What Do the Color Marks on Toothpaste Tubes Mean?

Most of the time we don’t notice the color coded markings that are found on everyday items sold in stores. While they appear on many products, on toothpaste tubes there’s a popular myth that they identify what the toothpaste is made of.

For a while now there’s been an “urban legend” online that users have shared, saying that the colors on the base of toothpaste tubes indicate what they’re made of and how damaging they can be for your health. But the information contained in post after post is completely false; and in today’s article we’ll try to clear up what these marks really mean, and whether it’s more than just a simple color.

According to the now-viral misinformation that’s circulating the web, toothpaste tubes have a different colored square or rectangle at the end of the tube, opposite the opening. This color varies from brand to brand and supposedly indicates that the product is made up of as follows:

  • Green = Natural products
  • Blue = Natural and medicinal products
  • Red = Natural and chemical components
  • Black = Purely chemical components

Well, as we already said at the beginning of the article, this information is completely false and just another urban legend to frighten people. Because the purpose of this site is to give you as complete information about health as possible, we want to explain what these colored marks really mean, and why you should pay any attention to the alarming posts you read on the internet.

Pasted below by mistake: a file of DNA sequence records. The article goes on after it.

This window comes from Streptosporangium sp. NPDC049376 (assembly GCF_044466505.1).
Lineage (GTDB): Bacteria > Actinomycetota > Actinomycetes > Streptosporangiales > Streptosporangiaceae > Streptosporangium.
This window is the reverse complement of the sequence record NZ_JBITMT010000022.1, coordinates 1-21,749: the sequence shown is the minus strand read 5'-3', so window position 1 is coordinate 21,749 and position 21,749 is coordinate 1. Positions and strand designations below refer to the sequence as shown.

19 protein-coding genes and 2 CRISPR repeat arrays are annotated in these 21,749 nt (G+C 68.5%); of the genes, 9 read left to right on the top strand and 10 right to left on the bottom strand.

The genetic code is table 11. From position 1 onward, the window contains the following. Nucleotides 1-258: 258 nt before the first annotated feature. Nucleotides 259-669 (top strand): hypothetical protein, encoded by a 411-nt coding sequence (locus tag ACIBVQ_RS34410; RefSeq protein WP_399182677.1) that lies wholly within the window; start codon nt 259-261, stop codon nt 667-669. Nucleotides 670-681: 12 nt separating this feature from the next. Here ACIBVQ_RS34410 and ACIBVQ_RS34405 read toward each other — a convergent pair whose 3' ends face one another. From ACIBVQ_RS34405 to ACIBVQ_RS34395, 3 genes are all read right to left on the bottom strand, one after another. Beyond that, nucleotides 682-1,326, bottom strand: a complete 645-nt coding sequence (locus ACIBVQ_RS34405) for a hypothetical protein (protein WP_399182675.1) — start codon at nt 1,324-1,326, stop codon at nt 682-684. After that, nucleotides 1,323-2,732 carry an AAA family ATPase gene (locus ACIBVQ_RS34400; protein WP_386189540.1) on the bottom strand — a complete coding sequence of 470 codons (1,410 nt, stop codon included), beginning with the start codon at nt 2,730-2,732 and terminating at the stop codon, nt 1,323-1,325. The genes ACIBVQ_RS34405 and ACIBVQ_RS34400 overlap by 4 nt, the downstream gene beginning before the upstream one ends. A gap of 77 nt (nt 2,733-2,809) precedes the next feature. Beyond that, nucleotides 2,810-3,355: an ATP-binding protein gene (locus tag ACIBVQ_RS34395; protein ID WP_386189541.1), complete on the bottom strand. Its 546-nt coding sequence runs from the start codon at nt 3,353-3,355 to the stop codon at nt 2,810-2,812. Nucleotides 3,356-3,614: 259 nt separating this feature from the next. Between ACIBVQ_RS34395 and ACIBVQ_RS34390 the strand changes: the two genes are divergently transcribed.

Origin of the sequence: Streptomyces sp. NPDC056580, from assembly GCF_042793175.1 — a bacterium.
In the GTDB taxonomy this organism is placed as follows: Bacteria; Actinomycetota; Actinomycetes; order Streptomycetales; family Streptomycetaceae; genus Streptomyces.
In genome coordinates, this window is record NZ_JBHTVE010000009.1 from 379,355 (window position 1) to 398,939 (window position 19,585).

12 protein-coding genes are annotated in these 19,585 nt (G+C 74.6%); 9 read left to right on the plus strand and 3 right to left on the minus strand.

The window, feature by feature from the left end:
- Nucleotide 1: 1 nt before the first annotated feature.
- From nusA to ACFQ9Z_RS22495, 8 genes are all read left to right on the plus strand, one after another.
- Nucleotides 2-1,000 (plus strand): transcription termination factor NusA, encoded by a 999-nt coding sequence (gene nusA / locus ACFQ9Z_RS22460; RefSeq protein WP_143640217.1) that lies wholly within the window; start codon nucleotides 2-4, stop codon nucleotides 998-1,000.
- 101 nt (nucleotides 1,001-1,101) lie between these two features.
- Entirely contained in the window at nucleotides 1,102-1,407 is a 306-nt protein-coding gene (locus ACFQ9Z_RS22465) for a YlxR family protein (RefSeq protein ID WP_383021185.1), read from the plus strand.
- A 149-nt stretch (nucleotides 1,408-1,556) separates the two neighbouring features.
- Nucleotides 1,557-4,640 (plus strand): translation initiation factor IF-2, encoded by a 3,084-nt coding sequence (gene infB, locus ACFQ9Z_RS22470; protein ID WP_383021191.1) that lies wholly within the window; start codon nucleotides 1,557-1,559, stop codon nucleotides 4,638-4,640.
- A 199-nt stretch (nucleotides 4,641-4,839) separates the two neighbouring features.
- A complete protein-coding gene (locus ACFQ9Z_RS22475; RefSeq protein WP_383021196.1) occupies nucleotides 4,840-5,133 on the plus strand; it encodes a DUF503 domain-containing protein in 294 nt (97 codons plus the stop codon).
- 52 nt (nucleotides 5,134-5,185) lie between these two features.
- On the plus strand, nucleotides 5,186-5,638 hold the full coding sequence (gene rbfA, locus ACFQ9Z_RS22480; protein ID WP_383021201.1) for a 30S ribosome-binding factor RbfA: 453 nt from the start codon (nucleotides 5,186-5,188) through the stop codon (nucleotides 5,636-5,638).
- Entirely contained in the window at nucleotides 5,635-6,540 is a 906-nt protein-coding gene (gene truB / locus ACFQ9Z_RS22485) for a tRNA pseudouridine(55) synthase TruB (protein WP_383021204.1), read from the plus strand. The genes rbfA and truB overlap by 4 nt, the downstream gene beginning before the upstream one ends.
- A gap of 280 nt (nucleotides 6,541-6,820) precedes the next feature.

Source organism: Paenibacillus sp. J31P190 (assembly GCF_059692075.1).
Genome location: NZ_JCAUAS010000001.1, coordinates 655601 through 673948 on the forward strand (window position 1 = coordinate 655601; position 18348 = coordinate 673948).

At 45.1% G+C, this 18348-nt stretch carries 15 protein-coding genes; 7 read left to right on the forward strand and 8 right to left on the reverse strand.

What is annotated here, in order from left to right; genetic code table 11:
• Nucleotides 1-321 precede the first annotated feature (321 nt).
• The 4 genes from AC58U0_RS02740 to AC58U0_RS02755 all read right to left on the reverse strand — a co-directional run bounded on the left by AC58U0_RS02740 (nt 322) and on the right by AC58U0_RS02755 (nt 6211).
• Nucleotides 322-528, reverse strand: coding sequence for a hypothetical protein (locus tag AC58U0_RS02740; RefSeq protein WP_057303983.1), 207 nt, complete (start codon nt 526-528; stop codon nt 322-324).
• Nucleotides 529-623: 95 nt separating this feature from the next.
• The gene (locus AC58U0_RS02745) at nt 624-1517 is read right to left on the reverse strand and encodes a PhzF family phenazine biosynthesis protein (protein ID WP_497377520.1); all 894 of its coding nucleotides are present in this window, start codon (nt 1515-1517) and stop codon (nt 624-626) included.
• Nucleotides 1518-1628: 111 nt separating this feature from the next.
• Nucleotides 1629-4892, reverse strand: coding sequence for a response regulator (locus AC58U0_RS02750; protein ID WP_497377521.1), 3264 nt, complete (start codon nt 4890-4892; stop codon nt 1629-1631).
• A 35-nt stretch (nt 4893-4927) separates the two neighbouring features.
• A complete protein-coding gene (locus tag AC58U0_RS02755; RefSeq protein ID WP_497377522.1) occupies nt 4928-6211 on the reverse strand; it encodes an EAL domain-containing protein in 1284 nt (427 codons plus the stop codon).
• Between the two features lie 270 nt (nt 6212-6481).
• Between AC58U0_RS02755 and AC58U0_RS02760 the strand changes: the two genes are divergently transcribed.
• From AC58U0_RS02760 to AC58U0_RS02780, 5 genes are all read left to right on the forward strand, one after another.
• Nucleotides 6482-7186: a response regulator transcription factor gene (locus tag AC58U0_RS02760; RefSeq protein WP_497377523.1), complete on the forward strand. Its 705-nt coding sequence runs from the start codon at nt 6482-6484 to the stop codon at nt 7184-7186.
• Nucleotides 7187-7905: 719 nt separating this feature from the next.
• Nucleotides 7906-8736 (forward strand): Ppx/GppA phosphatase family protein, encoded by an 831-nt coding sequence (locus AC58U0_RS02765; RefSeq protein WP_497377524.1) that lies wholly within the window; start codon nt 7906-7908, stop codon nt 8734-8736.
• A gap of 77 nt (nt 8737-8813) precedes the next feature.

The colors on tubes of toothpaste

The colors that are found on different brands of toothpaste are actually a characteristic of other commercial goods, like milk cartons, cereal boxes, and cookie packages, for example. Those markings are used during the manufacturing and packaging processes as “eye marks,” “color marks,” or “registration guides.” Their purpose is to indicate to a robotic sensor where the packaging should be cut, bent, or crimped during production. These colors are usually designed to be darker than the rest of the packaging, so they can be machine read more easily.

In the case of toothpaste, the tubes are manufactured in a location that’s completely separate from the product that they will eventually contain. Tubes are made in long, hollow strips, and depending on the intended volume of each one they’re divided into sections that are a certain number of inches long. It’s during this process that the “color mark” comes into play, as it indicates where the machine should stop and cut the end of each tube.

But why the different colors? The truth is that the color doesn’t matter too much. They vary from brand to brand and by manufacturer. Each one has its own color that they use as a reference for quality control and ease of detecting a defective batch.

In this way, once again another urban legend that’s gone viral on the internet is debunked through careful investigation. This particular legend was a problem for dental professionals because it generated much concern among their patients about dental health. In any case, if you need more proof just go to your pantry right now and examine the packaging of the products you have stored there. We guarantee you’ll find more than two containers that have these marks of many different colors.

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